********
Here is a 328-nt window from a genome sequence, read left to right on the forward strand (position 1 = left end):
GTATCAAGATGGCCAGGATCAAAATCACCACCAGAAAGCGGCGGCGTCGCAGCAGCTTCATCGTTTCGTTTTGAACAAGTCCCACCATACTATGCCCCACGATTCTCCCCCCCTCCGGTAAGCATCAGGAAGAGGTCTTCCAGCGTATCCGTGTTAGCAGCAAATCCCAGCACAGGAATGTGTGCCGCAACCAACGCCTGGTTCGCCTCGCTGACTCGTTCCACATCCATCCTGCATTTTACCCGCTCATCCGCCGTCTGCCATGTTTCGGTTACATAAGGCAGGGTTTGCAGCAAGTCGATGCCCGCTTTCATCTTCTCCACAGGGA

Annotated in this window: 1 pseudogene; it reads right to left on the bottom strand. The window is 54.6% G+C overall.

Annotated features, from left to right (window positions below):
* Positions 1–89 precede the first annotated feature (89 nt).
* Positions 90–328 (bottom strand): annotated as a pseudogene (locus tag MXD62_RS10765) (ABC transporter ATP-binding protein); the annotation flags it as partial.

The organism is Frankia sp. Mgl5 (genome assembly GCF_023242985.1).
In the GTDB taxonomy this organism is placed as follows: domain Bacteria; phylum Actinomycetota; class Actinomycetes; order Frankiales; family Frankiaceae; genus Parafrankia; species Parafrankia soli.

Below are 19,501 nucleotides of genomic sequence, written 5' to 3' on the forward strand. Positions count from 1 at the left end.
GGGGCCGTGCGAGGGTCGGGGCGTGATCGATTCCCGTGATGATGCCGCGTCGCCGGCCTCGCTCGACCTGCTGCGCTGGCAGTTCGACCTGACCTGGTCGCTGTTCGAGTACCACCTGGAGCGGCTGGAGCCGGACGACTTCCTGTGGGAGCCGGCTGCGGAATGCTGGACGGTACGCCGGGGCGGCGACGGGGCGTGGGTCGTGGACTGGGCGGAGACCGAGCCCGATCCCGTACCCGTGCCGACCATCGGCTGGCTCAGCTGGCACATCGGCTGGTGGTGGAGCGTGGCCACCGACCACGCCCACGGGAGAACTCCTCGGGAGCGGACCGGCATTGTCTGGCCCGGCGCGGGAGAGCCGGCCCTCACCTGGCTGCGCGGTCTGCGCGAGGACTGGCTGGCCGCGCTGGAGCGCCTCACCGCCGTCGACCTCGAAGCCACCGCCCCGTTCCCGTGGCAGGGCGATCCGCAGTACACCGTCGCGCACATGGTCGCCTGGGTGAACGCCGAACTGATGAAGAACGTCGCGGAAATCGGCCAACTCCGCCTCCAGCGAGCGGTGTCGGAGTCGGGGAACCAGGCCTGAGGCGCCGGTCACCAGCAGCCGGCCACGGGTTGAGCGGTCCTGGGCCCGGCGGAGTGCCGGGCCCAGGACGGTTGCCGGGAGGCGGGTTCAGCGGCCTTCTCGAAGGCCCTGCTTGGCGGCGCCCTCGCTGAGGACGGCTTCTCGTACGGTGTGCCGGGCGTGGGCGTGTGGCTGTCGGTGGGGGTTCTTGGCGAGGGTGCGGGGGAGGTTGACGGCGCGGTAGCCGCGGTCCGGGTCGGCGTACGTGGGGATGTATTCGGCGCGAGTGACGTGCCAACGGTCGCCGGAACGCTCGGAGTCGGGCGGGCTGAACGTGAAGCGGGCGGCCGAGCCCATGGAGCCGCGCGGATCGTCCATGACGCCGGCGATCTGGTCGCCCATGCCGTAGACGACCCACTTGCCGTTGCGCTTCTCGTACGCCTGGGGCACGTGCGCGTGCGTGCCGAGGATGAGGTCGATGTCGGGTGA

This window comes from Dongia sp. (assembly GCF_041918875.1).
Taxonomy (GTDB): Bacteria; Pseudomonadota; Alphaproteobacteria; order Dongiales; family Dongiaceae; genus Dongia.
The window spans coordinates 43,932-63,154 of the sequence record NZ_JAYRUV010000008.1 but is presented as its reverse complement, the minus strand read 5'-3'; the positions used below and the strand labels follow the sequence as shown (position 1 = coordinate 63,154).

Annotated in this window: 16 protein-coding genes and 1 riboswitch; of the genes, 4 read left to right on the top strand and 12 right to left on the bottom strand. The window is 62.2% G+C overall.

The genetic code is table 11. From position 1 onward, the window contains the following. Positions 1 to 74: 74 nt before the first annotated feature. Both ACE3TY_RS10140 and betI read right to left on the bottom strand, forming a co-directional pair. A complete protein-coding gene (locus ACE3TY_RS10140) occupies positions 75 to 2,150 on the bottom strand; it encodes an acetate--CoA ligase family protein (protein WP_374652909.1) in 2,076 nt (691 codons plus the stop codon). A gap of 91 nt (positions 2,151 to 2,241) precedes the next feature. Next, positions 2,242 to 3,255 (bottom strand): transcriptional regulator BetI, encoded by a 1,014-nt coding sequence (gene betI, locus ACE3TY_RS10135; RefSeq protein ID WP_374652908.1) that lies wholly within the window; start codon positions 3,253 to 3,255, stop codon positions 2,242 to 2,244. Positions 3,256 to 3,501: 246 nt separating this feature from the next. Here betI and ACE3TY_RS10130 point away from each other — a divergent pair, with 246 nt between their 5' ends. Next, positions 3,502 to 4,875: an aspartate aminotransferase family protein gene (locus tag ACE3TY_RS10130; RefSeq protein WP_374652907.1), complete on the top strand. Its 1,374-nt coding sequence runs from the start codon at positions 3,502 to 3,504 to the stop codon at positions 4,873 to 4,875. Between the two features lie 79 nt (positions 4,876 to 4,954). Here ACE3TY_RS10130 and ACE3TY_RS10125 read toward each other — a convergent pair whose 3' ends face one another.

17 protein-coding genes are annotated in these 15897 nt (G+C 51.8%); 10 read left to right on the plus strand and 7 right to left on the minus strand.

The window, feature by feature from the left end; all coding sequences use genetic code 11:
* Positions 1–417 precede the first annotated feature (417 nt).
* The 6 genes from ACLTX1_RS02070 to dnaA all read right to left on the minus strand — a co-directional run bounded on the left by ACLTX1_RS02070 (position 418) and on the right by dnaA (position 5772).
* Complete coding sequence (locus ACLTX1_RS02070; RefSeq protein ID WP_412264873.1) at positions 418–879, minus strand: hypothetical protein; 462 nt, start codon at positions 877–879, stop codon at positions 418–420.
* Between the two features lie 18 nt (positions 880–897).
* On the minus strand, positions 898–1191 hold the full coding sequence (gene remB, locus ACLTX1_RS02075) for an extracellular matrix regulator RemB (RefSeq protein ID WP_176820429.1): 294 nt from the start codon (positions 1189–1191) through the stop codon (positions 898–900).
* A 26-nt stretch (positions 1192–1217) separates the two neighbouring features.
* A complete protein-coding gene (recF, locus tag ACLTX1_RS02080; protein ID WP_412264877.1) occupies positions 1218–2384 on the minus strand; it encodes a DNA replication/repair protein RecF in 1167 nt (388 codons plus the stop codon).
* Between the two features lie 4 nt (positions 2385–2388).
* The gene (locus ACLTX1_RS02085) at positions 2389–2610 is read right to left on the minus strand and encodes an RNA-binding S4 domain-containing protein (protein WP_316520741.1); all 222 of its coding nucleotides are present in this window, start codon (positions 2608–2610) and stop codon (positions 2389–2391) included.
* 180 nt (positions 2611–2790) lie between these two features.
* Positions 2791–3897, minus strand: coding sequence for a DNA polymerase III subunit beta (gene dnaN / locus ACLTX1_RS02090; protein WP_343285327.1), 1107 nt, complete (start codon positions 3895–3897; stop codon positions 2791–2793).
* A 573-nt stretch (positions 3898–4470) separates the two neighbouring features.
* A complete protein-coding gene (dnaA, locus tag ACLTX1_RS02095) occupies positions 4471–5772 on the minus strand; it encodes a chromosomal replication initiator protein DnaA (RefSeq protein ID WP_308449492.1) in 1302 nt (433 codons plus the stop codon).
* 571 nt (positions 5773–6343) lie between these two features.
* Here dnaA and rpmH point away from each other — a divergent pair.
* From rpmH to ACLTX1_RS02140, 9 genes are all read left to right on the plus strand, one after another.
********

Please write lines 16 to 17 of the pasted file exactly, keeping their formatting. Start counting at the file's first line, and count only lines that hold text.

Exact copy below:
17 protein-coding genes are annotated in these 15897 nt (G+C 51.8%); 10 read left to right on the plus strand and 7 right to left on the minus strand.

The window, feature by feature from the left end; all coding sequences use genetic code 11: